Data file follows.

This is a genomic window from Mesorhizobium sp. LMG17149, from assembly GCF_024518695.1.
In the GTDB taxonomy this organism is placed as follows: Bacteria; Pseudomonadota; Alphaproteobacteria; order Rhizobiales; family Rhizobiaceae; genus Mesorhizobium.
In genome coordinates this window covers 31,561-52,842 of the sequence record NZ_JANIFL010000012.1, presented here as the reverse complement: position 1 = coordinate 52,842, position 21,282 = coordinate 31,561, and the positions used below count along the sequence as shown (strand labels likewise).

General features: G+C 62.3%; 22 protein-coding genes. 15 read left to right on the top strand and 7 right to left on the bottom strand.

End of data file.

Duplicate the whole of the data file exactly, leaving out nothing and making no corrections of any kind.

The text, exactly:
This is a genomic window from Mesorhizobium sp. LMG17149, from assembly GCF_024518695.1.
In the GTDB taxonomy this organism is placed as follows: Bacteria; Pseudomonadota; Alphaproteobacteria; order Rhizobiales; family Rhizobiaceae; genus Mesorhizobium.
In genome coordinates this window covers 31,561-52,842 of the sequence record NZ_JANIFL010000012.1, presented here as the reverse complement: position 1 = coordinate 52,842, position 21,282 = coordinate 31,561, and the positions used below count along the sequence as shown (strand labels likewise).

General features: G+C 62.3%; 22 protein-coding genes. 15 read left to right on the top strand and 7 right to left on the bottom strand.